I couldn’t get away with anything around Ally.  One evening I walked in the front door from work and was greeted at the top of the steps by my glaring wife, Amy.

Me (meekly): “What?”

Amy: “Ally cursed again today.”

Me (slightly bolder): “What’s that got to do with me?”

Amy: “Nice try.”

Needless to say, I quickly learned to be on my best behavior whenever toddler Ally was around.  Heaven forbid she would snitch me out to my wife, or even worse, my mother!  But what about all the times when I wasn’t with this vociferous little cutie?  I have heard the definition of integrity is to do the right thing even when nobody is watching.  By extension, I believe the same could be said about Christianity.  But we, as Christians, know there is never a time nobody is watching, because our God is a living, omnipresent God.  Shouldn’t we always live our lives as if we are under the watchful, peering eyes of a chatty child?

“Out of the mouth of babes…” (Psalm 8:2).

He's Got the Whole World in His Hands

I am a born worrier.  As a child, I would obsess over even the most obscure possible outcomes in nearly every circumstance.  I can remember lying in bed awake fretting that my parents would die. This condition persisted through to adulthood, and got even worse once I started having children of my own.  Of course I loved my parents, but the love I felt for my children was immensely greater than I previously knew I had the capacity for, magnified by a sometimes overwhelming sense of responsibility for their well-being.  Talk about lying awake worrying!

By the time I reached my early thirties, my nearly constant apprehension had become almost unbearable.  Knowing my mother was also a worrier and one of the wisest people I knew, I decided to seek her advice so I could get some peace (and some sleep!).  I asked her how in the world she kept from going crazy with anxiety about her children; it must have been even worse for her, as all of her children were adults and most of the time she had no idea where they were.  At least at this point in my life I was still more or less in control of my children’s whereabouts.

Mom told me that many years prior her worrying had gotten so bad that she, like I was now doing, decided something had to change.  Through much prayer and counseling, she finally came to the realization there was simply too much she could not control and all she could do was place all of her cares, especially her family, into God’s hands.  She explained this requires accepting that God always knows what is best and has a plan for our lives, even when we do not understand and EVEN IF IT MEANS LOSING A CHILD.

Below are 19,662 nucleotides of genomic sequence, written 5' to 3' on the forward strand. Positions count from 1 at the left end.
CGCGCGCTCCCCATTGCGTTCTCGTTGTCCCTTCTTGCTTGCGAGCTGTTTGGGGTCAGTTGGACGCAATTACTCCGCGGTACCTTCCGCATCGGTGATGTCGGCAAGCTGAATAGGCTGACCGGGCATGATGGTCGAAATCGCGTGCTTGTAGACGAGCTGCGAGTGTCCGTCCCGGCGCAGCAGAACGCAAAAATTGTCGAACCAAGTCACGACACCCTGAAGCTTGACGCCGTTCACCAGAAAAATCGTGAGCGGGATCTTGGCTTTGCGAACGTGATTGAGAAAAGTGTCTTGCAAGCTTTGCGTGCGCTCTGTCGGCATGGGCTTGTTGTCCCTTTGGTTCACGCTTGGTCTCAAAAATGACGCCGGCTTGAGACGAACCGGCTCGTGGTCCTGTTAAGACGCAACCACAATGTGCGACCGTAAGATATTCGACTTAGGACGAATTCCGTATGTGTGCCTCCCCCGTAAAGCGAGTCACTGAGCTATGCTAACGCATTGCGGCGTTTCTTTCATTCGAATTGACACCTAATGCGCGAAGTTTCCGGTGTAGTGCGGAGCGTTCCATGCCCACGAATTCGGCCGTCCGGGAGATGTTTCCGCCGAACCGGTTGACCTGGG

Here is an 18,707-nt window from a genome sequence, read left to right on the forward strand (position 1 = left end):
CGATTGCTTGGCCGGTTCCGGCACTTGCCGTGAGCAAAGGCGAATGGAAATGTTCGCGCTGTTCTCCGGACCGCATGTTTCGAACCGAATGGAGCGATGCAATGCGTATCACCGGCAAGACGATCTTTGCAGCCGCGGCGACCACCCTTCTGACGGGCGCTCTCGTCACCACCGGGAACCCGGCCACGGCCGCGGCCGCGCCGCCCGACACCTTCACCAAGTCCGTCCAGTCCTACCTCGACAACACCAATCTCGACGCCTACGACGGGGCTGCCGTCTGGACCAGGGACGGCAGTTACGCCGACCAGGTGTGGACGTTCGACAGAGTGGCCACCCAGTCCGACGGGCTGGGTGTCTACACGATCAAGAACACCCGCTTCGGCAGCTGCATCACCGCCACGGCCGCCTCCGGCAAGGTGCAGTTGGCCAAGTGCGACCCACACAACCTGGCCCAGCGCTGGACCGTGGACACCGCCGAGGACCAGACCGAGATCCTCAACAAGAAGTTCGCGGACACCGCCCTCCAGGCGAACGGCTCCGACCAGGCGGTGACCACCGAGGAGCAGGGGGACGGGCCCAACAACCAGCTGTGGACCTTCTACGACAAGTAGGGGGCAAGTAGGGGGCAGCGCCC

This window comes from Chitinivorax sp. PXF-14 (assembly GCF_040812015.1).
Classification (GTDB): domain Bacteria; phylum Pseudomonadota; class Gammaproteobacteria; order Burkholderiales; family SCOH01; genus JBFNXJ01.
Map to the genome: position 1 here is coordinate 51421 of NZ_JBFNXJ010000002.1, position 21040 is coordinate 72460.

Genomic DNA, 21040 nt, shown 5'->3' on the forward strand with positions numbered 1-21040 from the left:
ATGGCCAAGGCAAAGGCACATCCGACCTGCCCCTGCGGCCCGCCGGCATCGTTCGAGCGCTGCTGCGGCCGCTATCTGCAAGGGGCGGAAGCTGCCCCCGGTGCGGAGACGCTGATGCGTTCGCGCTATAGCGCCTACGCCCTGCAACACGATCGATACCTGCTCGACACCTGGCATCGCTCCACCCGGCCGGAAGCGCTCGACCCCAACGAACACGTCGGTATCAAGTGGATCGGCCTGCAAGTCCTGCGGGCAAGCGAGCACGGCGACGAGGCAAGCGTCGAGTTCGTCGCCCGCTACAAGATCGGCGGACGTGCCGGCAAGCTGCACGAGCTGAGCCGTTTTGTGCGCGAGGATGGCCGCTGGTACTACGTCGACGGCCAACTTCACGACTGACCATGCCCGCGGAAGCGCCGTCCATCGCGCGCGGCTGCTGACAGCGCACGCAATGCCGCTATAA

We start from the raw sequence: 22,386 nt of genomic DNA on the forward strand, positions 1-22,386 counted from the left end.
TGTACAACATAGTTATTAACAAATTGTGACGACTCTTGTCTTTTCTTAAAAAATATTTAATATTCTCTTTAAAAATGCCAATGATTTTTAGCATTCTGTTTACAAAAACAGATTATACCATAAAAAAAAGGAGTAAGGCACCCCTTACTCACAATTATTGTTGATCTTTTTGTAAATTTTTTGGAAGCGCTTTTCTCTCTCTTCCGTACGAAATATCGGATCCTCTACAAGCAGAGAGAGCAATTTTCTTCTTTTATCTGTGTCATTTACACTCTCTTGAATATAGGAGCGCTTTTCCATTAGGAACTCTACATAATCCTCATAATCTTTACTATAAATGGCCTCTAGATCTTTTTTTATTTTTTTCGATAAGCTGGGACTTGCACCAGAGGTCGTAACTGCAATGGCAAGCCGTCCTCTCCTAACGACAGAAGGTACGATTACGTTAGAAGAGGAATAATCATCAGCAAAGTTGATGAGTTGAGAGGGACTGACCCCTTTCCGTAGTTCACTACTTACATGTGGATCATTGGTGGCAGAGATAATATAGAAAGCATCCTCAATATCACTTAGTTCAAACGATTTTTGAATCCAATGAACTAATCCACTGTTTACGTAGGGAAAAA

This was over 25 years ago.  Now my children are adults and, like my mother before me, I rarely have any clue where they are.  It was not instantaneous for me, but I can say that I no longer lie awake at night (not every night, anyway!) worrying about things I cannot control.

I have had many opportunities to put my mother’s advice to practice, most notably with my daughter Miranda.  Miranda is our wanderlust child.  I’ve heard there is one in every family.  She is the one who likes to rock climb, bungee-jump, travel to exotic lands and I’m sure many other things I’m better off not knowing.  Miranda has lived abroad in four different countries—Kenya, Finland, Israel and South Korea—and plans an extended stay in Germany later this year.  I believe I would have literally lost my sanity had I not learned to release her into God’s huge hands.

One Christmas break a few years back, Miranda traveled to Europe for a cross-continent train trek.  Her adventure ended at Athens, Greece, where she spent a couple days before returning to the USA.  On her first day in Athens, she noticed she kept seeing stray dogs, dozens of them.  They seemed to be everywhere and appeared to be well-fed and tame.  She finally asked a restaurant waiter if he knew who owned these dogs.  He told her they belonged to the community and that everyone pitched in and took care of them.  She thought, how very cool and unusual.  Stuff like this is why she is so fascinated with other cultures.

The next night, Miranda had a flight out of Athens in the middle of the night, about 3:00 AM.  She was staying at a hotel roughly a mile from the nearest bus stop for the airport shuttle.  Being the minimalist that she is, she decided the most efficient use of her resources would be to walk to the bus stop.  So at about midnight, she departed her hotel for the 20-minute walk through what had seemed like a perfectly good neighborhood during daylight hours.  She immediately heard a blood-curdling scream coming from a female across the street.  There were sirens in the distance and other intimidating sounds of an urban night.  Just as Miranda was beginning to realize that perhaps this wasn’t her smartest decision ever, she saw a hooded figure cross the street and begin approaching her.  Filled with fear, she clutched her can of pepper spray and began to pray.  The instant the person was upon her, one of the cherished street dogs, a Saint Bernard no less (think about it), suddenly emerged from a dark doorway and got between the man and Miranda, going berserk on him, snarling and growling fiercely up in his face.  I guess you could say it was gnashing its teeth in the true Biblical sense.  The man mumbled something that was, well, Greek to Miranda, and he scurried away into the night.

This mutt, this surrogate from God, this man’s best friend, escorted my baby uneventfully all the way to the bus stop.  Meanwhile, over 5,000 miles away, oblivious to my daughter’s situation but safe in the knowledge that I would be slumbering in those same hands that were caressing her, I prepared to retire for a peaceful night’s sleep.